Skinny Lister - Down on Deptford Broadway (Cover Artwork)
Staff Review

Skinny Lister

Down on Deptford Broadway (2015)

Xtra Mile Recordings

I’ve always had a little obsession with London. A few years back, the obsession grew enough to convince me to study abroad in the city, digging myself deeper into student loan debt, but forever cementing England nostalgia in my brain. Forget the dark, crime-ridden hellscape described in Gallows' Grey Britain. Maybe I’m a little revisionist, but the London in my head is an enchanted metropolis with magical history around every corner, charming little pubs with local eccentrics, and neverending pints with friends. Apparently, Skinny Lister lives in this same sort of London. The British six-piece plays whimsical folksy numbers that are sing-along, glass-clinking, danceable barroom stompers -- with accordion to boot. Down on Deptford Broadway, the band’s second full length, is a 42-minute trip through the London of pub lore.

The album kicks off with a near-sailor chant, “Raise a Wreck,” that sets the bar for the gang vocals to come for the remainder of the album. There’s not a track to be found without at least a little whole-band-singing-in-unison. “Wreck” is followed by “Trouble on Oxford Street,” which is a microcosm of the entire album: it’s got a little adventurous edge to it, but for the most part, it’s a polished, energetic folk song with a chorus that sears itself into your head. There are a few emotional songs that bring the energy level down a notch (“What Can I Say,” “The Dreich”), but I can still see a bar crowd hoisting their glasses in unison for the chorus of either. The biggest variation between songs comes by way of the two vocalists, Daniel Heptinstall and Lorna Thomas. The binary attack is a welcome trait, as both are strong singers, with rich voices that can carry the quieter emotional moments while hitting the strong leads of the spirited parts. Plus, it's nice to see both genders so evenly represented on an album like this.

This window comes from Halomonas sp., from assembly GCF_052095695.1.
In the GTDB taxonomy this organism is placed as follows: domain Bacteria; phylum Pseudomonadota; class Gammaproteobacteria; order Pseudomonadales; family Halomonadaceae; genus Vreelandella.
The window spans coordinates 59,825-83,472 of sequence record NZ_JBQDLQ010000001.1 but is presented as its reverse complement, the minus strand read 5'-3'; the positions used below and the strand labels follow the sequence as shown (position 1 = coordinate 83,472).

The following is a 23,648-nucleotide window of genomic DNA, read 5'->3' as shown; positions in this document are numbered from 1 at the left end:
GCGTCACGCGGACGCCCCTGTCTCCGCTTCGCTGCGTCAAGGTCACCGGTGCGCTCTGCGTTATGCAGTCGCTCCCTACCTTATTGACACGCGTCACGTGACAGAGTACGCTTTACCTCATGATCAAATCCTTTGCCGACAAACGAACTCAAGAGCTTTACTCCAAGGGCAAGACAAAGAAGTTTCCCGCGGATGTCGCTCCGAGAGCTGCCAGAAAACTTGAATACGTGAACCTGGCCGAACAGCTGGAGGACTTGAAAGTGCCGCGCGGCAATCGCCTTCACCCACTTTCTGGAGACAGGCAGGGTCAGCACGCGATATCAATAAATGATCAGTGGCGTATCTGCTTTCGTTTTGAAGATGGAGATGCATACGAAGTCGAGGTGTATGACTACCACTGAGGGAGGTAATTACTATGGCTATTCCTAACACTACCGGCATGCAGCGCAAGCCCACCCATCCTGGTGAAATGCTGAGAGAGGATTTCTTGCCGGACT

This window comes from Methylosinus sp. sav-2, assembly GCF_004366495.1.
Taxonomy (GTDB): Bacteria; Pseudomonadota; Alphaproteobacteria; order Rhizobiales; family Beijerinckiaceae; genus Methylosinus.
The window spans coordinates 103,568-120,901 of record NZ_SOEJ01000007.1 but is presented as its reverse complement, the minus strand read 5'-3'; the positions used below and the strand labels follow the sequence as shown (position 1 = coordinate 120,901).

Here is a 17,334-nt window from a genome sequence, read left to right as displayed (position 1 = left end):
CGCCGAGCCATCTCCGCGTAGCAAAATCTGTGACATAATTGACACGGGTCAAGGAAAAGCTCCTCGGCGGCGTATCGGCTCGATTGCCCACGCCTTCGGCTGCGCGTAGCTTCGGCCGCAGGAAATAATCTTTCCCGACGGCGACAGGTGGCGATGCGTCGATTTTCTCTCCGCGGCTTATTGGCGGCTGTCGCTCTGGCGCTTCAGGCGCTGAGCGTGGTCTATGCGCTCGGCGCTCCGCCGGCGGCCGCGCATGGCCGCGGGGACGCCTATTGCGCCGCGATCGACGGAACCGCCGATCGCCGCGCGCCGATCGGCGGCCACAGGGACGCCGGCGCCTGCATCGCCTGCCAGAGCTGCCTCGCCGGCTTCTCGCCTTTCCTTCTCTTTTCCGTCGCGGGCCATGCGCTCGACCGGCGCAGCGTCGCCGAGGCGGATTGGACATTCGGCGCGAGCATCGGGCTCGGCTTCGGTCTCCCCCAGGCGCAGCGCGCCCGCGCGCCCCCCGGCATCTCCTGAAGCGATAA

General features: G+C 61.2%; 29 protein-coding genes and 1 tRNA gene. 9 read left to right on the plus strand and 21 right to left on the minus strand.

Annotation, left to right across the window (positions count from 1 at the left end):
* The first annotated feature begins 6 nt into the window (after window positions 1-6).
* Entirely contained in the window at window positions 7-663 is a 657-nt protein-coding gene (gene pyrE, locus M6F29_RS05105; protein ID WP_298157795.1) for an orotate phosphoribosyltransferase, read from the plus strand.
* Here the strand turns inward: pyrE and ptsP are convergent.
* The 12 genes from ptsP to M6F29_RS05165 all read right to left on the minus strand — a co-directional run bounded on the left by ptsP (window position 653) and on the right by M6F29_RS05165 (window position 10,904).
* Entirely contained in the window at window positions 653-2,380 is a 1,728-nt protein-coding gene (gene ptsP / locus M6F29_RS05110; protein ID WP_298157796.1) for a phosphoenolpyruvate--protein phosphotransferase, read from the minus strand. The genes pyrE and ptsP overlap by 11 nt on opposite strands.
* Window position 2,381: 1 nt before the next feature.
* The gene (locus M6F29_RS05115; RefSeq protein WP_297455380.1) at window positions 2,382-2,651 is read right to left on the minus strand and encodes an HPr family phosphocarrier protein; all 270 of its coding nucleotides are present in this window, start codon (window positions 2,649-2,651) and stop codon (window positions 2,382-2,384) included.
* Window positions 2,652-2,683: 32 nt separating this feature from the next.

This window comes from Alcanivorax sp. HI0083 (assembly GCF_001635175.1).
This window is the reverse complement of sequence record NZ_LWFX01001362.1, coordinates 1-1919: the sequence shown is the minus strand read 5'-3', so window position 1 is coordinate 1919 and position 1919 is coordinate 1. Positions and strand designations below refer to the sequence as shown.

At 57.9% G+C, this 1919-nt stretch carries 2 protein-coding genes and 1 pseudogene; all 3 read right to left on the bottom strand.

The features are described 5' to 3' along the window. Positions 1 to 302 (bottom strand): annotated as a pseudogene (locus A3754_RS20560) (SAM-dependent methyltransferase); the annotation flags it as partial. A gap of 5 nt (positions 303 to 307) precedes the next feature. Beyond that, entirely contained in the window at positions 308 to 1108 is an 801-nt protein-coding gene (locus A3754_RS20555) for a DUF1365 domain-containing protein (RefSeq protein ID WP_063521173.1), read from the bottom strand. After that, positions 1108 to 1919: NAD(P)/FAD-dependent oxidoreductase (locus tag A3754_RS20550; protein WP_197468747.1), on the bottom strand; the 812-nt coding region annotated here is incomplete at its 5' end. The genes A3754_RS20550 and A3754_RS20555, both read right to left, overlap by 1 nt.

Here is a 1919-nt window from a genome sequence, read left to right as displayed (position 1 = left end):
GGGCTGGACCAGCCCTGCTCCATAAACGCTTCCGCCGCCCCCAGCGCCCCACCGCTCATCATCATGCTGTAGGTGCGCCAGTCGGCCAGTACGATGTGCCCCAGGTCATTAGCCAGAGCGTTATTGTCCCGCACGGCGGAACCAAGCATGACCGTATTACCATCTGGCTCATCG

Though the music’s very British in every obvious way, there’s also a clear Irish twist to some of the songs. With folksy bar numbers, it’s just hard to avoid the emerald influence. On songs like “Bonny Away” and “Bold as Brass,” Skinny Lister sounds almost like Flogging Molly Lite. But ultimately, any folksy punkness is diminished by the band’s clean-cut melodic sheen. If you think (early) Against Me! or (early) Apologies, I Have None when you hear folk-punk, you’ll be sorely disappointed in Lister. Label mate Frank Turner might be a bit closer in sound, but even he seems gritty in comparison. On certain songs, I can even hear a likeness to that Of Monsters and Men hit from a while back. That may seem like an insult, but it’s not. Skinny Lister’s just got a way of turning every folksy song into a radio-ready near-pop rocker with plenty of "hey"s and "whoa"s.

Down on Deptford Broadway is a seminar in the folk sing-along anthem done well. But every song on the album is a well-done folk sing-along anthem. There’s a range that spans upbeat pub rouser to mid-tempo, emotional pub rouser. It’s an extremely consistent album; whether that consistency becomes grating will most likely vary listener to listener. Either way, it’s worth at least a listen.